Scapulothoracic dislocation is a rare condition commonly occurring following trauma to the scapular region or a distraction injury to the arm. It is often associated with other serious injuries such as chest injuries brachial plexus lesions. We present a rare case of recurrent spontaneous scapulothoracic dissociations in a young female patient and raise suspicion whether her injury is due to hyperlaxity of the scapular region, or habitual, resulting from factitious disorder or malingering.
Scapulothoracic dislocation; Scapulothoracic dissociation
Scapulothoracic dislocation or dissociation is a rare condition. The scapula is attached to the rib cage through the insertion of different muscles . It may be an isolated injury but is more commonly associated with multi trauma. Two mechanisms that leads to the injury are a distraction injury to the arm and a direct trauma to the posterior scapula . It is often associated with ligament, muscle, and osseous insults to the shoulder girdle, along with vascular injuries and brachial plexus lesions . It was also described following prior insult to the upper limb gridle, such as a bloc resection of a Pancoast tumour , or osteochondroma of the scapula . Spontaneous dislocations are even more scarce and were reported following a firearm injury to the long thoracic nerve and the trapezius muscle , and in another patient diagnosed with hyperlaxity and collagen 3 deficit . We found only one prior report of a patient with no associated pathology or trauma, where the brachial plexus was involved, and close reduction was successful .
We present a case of 21 years old psychology student who presented to our emergency department (ED) following a recurrent episode of spontaneous scapulothoracic dislocation.
The patient presented accompanied by her mother and grandparents, with right scapular dislocation following a cough. Her medical history was consisted with multiple events of scapulothoracic dislocations, initially starting two years prior to her presentation while she was combing her hair. Since than she recalled many occasions in which spontaneous dislocation occur, and reduction was either spontaneous or preformed in various local emergency rooms, usually under sedation.
Physical examination revealed an anxious young woman with a displaced right scapula (Figure 1). An active shoulder range of motion limitation was noted, and a passive examination was limited due to pain and lack of compliance. Distal range of motion was intact as well as upper limb sensation and pulses. No signs of hyperlaxity were noted in her physical exam. X-rays revealed superior-lateral movement of the scapula (Figure 2A and Figure 2B). The patient insisted that all reduction maneuvers should be performed under sedation. Following administration of sedative medication and a decrease in muscles tone, a spontaneous reduction was evident.
Figure 1: clinical presentation, lateralization of the scapula with a prominent vertebral boarder.
Figure 2A: X-Ray images revealing lateral dislocation of the scapula.
Figure 2B: X-Ray images revealing lateral dislocation of the scapula.
Further investigation into this patient's medical history have revealed seven prior emergency department visits to six other hospitals during the preceding 2 years. No preceding trauma was documented in any of these medical encounters, and reduction attempts were usually done under sedation. In one of the ED records a diagnosis of Fascioscapulohumeral muscular dystrophy (FSHD) was suggested, and it was stated as a reason for discharge from mandatory military service. In a later encounter, it was noted that genetic testing for FSHD was negative. Further imaging was recommended in most hospitals, yet the patient did not comply with the recommendations.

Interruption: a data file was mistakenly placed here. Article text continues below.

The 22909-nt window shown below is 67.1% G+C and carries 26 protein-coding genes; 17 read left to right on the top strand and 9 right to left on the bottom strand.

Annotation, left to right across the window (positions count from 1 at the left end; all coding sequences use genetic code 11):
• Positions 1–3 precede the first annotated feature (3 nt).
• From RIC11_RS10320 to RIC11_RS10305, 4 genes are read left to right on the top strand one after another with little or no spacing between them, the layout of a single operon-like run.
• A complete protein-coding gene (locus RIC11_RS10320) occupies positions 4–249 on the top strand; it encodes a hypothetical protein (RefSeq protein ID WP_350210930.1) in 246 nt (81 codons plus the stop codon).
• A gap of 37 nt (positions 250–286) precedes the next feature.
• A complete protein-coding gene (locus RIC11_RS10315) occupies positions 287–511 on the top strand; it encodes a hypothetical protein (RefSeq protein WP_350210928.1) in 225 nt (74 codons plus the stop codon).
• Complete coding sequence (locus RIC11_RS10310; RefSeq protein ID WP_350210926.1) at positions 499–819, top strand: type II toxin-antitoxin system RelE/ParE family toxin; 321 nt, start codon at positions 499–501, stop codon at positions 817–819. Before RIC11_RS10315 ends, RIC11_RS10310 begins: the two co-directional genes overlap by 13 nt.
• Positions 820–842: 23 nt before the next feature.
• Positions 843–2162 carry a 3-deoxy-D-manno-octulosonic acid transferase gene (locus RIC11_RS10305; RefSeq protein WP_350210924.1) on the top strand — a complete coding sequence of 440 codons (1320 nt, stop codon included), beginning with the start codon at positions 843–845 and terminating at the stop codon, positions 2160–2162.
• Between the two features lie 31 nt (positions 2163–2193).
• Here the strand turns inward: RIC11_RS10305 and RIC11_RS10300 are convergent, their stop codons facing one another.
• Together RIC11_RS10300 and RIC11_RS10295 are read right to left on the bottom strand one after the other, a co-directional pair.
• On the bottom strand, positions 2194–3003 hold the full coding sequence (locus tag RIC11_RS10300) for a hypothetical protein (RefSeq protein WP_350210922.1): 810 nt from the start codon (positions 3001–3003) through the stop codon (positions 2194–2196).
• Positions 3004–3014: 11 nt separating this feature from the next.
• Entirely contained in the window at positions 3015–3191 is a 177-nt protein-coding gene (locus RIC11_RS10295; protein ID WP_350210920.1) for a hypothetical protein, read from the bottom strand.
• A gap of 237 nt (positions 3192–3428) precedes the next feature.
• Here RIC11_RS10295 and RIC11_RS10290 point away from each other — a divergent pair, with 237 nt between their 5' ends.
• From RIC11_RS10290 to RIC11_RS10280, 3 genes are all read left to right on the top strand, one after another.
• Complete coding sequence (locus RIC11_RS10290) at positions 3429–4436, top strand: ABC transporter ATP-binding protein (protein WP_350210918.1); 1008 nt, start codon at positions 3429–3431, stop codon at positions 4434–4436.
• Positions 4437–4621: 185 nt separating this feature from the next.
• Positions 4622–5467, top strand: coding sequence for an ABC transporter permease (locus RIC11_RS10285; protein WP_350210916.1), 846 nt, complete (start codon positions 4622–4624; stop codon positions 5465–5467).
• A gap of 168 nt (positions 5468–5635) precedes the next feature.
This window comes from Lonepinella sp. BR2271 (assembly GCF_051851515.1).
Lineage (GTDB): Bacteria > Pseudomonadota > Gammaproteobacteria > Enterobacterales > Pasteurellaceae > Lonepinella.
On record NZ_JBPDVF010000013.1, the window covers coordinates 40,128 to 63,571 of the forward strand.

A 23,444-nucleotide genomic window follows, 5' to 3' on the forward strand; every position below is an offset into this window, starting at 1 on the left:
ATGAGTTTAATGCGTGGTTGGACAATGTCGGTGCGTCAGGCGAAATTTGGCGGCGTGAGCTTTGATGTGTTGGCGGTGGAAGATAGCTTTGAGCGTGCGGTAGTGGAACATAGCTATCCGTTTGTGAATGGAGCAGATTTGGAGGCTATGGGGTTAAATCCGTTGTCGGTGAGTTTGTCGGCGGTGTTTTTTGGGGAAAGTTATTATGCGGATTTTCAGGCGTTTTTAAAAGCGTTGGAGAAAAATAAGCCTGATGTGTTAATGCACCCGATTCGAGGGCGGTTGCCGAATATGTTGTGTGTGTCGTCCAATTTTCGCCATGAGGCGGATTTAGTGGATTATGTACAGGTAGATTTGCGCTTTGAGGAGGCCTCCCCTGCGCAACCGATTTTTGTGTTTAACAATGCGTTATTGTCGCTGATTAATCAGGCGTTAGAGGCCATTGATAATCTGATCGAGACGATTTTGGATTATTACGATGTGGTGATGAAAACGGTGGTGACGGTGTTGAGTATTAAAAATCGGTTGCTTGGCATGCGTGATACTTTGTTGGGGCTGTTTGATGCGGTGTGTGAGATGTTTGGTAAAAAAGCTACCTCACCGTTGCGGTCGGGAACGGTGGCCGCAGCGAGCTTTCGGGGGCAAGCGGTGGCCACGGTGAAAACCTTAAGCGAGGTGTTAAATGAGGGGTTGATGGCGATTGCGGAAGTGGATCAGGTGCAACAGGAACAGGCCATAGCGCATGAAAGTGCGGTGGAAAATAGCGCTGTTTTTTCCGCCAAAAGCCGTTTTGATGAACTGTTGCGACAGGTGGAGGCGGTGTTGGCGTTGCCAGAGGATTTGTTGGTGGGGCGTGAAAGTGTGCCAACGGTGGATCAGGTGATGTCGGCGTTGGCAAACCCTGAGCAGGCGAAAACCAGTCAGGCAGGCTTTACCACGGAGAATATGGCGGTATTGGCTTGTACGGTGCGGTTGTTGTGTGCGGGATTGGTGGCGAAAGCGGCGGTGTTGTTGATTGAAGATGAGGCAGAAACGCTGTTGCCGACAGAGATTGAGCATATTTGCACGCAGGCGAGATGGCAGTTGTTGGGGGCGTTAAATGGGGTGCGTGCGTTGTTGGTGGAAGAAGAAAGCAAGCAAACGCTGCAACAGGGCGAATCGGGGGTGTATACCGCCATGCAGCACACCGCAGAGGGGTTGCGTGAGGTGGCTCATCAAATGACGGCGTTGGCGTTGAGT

Scapular dislocations are rare, and spontaneous ones are even more exceptional. Several of our patients' characteristics raises concerns regarding the nature of her disorder. Her frequent visits to different medical centers with accompanying demands for sedative medication, alongside with her insistence on close familial support at all, times raise concern of immediate primary gain. Her dispensation from mandatory army service, a notable secondary gain, as well supports an understanding that the etiology of these events may be self-inducted, perhaps a factitious disorder or malingering , where the manifestation is scapular dislocations. It should be noted that during the time interval starting with the patients' presentation and ending with sedation and the spontaneous reduction, a good part of an hour, a clinical scapulothoracic dissociation was apparent. The position of the scapula was lateral and externally rotated. No effort was seen on the patient's part in maintaining this abnormal position. This might have been enabled by hyper laxity of the scapular region. The event itself may be similar to the more familiar cases of habitual shoulder dislocations, where physicians are instructed to approach patients with caution, as often a subtle underlying psychiatric condition is present . Long thoracic nerve injury may also be suspected, yet no details in the patients’ history indicated a mechanism for such injury, as no trauma or repetitive stretch injuries were noted.
The case presented here is distinguished from other cases by the spontaneous manner of the dislocation, the lack of preceding injury to the upper gridle, and the noted primary and secondary gains mentioned. While scapulothoracic dislocation is a rare condition, one must keep a high index of suspicion whenever a patient presents following a blunt trauma to the shoulder or the thorax. The brachial plexus may be endangered, and a close reduction can lead to good outcomes.
Conflicts of Interest
All authors claim no conflict of interests.
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